How To Sell Professional Services
Neil Bromage has run his own small business and is a freelance business writer working on a range of newspapers including The Times, Sunday Times, Telegraph and Financial Mail on Sunday. This book is based on a wide range of columns and Q&As written and answered by Neil for Business Link over a number of years. He is based near Preston, Lancs.
Research shows that fear of selling is one of the greatest barriers to business success and, often, professionals are the worst of all. But whether you are a film technician or an accountant you still have to sell to keep the business coming in.
There are techniques which will help you to become successful at selling yourself. You don’t have to turn into some sort of sharp-suited Arthur Daley – just do some preparation and think about your services from the customer’s point of view.
Before you go into a business meeting spend some time:
- Listing the main features of your services – speed of delivery, quality, price, etc.
- Clarifying what makes you different from your competitors.
- Identifying the benefits your service will bring to the client’s business.
- Finding out as much as possible about the sort of person and organisation you will be meeting.
- Identifying reasons why they might not want your product and how you might respond to them.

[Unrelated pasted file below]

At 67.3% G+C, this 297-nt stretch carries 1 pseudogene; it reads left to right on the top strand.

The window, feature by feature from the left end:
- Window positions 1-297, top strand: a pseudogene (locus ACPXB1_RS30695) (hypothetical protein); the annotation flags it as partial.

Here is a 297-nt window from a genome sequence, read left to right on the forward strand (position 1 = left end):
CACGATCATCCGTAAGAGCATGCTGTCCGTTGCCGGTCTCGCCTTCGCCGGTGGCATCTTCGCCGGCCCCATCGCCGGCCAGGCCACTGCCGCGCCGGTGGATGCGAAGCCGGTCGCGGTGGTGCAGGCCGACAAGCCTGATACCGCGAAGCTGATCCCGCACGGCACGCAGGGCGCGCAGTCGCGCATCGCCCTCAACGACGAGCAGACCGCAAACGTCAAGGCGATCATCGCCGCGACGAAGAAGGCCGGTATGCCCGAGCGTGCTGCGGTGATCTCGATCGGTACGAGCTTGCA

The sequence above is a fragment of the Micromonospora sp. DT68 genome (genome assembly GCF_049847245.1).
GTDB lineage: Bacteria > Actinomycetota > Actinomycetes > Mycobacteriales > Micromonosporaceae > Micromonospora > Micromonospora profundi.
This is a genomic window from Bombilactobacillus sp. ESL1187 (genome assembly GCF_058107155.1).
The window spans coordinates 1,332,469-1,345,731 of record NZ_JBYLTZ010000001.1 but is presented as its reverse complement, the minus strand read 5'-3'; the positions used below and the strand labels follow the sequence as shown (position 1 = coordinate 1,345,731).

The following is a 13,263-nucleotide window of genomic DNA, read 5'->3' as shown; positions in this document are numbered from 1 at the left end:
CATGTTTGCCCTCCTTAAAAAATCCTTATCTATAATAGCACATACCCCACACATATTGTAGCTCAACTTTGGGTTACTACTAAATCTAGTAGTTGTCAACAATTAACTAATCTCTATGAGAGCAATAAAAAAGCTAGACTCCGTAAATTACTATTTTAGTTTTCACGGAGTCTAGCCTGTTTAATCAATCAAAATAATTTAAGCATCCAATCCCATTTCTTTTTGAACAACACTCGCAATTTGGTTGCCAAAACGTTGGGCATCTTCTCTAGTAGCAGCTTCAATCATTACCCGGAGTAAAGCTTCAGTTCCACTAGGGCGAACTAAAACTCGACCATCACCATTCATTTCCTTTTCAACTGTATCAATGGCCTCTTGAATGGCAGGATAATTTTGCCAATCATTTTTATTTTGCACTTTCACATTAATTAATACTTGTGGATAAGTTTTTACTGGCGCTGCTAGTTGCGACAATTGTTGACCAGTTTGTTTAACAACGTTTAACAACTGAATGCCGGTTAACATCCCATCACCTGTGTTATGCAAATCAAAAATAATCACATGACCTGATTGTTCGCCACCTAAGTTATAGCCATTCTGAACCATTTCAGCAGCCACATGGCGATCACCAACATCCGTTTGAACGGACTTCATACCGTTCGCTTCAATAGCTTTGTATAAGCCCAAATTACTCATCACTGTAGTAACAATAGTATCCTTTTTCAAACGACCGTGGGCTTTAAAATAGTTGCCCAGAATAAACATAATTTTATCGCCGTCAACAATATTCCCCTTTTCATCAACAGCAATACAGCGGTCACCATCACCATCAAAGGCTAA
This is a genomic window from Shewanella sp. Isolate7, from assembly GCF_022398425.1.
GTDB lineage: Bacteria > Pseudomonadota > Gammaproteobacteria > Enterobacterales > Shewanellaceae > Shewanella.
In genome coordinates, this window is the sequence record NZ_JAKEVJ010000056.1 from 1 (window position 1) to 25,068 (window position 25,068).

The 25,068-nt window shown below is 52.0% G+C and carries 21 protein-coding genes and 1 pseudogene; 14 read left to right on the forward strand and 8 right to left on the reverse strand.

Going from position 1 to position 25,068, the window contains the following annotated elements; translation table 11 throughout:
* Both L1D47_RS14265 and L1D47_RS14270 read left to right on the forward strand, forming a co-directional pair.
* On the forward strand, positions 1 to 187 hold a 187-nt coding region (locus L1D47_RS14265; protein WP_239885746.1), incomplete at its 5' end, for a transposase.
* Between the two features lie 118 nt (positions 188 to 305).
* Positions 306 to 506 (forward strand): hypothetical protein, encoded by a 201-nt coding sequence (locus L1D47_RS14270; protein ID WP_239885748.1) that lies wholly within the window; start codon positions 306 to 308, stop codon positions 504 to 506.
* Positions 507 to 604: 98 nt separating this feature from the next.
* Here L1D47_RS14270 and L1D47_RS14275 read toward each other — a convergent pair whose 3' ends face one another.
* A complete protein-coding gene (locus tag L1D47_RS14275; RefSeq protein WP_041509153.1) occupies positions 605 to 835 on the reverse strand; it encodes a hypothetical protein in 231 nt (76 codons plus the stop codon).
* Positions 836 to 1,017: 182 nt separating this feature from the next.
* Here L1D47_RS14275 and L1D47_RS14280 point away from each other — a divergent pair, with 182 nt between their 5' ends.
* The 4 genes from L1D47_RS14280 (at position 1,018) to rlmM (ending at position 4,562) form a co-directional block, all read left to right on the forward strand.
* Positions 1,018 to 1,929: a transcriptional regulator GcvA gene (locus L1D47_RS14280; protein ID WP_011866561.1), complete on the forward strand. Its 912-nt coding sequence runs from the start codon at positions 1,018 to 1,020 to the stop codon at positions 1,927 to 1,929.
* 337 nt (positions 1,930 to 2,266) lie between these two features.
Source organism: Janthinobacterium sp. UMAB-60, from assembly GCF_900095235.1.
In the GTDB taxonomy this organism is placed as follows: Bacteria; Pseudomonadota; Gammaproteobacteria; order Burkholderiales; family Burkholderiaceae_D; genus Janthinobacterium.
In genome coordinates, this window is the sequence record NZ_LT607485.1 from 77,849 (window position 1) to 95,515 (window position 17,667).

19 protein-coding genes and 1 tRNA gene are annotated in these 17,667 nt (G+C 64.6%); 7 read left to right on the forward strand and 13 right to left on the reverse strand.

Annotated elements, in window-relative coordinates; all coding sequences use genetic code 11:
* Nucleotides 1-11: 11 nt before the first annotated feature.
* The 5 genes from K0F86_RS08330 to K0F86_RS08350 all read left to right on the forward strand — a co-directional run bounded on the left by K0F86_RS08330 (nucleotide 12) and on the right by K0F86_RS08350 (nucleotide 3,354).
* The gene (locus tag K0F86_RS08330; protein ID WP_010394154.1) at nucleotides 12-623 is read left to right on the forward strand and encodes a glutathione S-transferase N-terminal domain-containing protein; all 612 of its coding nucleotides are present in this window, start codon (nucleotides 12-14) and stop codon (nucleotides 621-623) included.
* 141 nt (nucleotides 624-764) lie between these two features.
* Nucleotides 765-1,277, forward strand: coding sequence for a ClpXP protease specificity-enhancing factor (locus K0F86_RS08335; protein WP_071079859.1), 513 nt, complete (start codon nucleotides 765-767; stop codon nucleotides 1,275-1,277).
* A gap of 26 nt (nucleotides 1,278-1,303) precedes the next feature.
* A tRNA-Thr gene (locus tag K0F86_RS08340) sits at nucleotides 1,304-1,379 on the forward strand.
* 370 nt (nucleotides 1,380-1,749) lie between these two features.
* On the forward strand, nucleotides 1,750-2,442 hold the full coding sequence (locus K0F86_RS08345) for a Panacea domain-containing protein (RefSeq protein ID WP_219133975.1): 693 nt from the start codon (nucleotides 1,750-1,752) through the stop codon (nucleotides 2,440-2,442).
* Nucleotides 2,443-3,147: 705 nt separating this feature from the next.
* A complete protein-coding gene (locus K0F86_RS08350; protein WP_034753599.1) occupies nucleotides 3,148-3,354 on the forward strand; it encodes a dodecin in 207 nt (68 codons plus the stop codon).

Most importantly, think in terms of what the client needs and wants rather than what you are trying to sell them.
Once you get into the meeting you need to establish your credentials and the particular benefits of your services as quickly as possible. Your credentials will include you and your team – the people who will deliver the product or service; their expertise skills, experience, etc.; what differentiates you from your competition; examples of other people who use your product or service, and in doing so endorse it.
Remember to explain how the client’s business will benefit from using your services. Will it make them more efficient, save money or get more customers? Finally, and most importantly, look at how it will improve their bottom line.
Watch out if the client asks you more about competitors and their products. Don’t rubbish the opposition; it doesn’t look very professional. Just concentrate on the differences that will be of particular benefit to the client’s business.